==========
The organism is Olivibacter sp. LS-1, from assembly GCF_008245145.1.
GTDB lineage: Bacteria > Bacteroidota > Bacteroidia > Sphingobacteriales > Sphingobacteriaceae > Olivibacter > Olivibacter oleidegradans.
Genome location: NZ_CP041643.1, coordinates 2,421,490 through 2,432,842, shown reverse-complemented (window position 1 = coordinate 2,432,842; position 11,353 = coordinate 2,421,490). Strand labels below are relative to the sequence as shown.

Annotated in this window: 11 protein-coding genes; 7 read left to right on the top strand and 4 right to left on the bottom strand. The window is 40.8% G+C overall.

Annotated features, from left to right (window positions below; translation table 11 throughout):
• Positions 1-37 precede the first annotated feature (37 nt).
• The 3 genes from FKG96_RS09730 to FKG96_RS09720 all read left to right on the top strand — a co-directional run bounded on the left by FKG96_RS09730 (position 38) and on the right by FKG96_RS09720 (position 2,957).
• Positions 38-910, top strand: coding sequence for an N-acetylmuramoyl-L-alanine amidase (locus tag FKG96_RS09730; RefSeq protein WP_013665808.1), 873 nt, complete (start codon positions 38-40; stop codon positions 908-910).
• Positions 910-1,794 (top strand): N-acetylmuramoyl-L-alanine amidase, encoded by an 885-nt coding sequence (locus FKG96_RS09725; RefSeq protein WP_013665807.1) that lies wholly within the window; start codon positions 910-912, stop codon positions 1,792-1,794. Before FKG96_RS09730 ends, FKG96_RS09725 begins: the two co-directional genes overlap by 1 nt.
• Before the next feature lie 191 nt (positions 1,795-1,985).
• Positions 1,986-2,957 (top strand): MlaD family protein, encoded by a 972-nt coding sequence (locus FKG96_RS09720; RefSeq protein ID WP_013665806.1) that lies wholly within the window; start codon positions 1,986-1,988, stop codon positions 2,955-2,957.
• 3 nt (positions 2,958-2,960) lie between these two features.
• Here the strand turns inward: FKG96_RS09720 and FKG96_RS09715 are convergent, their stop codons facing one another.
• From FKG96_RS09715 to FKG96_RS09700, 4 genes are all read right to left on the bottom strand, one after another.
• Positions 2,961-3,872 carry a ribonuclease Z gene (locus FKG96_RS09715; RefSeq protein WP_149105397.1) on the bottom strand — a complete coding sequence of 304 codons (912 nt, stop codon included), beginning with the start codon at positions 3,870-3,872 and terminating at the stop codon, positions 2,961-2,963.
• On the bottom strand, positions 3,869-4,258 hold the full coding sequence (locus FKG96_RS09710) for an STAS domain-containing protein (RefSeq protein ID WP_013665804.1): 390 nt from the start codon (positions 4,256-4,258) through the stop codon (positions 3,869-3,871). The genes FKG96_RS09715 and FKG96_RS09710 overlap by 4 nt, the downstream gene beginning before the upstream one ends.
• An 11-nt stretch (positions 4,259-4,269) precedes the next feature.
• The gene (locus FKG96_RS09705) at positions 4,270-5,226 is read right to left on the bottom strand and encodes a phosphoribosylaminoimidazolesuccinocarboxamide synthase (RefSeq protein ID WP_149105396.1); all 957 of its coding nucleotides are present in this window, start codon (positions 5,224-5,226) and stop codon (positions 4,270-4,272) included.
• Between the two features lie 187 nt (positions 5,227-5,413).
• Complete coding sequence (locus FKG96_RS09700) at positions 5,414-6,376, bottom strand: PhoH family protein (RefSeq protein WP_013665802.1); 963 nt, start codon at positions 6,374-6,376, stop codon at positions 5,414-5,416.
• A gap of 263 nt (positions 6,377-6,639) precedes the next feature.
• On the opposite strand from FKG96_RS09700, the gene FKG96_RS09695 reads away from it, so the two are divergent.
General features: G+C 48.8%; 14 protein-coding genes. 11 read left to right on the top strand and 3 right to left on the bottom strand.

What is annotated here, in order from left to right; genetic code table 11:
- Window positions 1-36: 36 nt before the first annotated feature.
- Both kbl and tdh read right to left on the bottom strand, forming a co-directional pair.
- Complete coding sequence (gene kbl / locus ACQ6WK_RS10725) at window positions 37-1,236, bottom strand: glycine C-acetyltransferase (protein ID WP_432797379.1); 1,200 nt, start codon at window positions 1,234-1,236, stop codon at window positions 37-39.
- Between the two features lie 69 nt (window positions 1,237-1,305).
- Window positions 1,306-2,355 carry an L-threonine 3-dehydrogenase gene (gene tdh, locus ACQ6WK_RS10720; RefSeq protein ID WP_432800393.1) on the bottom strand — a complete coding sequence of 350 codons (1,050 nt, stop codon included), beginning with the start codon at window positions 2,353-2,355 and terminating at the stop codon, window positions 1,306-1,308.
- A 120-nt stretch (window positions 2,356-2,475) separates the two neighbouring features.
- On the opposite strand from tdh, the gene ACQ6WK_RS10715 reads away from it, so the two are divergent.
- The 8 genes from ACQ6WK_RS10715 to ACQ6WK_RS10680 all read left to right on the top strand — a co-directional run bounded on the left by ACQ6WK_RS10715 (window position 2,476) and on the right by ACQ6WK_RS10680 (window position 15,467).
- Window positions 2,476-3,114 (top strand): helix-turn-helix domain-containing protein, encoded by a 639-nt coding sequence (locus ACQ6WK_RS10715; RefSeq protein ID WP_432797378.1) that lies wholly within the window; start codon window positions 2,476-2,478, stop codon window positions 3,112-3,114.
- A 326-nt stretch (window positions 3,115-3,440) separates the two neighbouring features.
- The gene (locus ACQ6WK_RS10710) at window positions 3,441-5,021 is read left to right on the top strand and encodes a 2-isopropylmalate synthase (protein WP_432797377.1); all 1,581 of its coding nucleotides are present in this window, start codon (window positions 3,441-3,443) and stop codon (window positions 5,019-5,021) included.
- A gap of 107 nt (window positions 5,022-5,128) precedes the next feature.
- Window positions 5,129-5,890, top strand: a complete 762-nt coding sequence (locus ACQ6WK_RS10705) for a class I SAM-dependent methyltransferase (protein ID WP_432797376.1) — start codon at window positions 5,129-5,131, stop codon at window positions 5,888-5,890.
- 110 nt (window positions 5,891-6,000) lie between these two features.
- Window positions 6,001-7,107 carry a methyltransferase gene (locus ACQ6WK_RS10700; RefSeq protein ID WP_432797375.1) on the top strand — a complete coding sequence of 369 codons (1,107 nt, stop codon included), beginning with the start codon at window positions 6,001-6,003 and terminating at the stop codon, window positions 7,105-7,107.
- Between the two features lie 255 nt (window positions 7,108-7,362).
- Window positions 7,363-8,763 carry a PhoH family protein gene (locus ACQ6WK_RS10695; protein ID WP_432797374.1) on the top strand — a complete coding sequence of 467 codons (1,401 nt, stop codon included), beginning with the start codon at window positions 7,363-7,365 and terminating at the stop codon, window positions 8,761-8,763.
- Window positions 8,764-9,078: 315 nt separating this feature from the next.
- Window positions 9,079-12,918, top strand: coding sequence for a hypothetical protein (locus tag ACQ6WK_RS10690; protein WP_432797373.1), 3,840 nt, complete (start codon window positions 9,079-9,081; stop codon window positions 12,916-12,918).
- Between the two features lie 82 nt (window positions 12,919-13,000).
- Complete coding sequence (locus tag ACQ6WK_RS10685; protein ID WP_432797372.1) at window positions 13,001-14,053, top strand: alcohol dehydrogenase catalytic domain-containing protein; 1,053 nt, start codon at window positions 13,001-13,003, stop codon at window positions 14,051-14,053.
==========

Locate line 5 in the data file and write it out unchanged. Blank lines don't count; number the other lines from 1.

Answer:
Annotated features, from left to right (window positions below; translation table 11 throughout):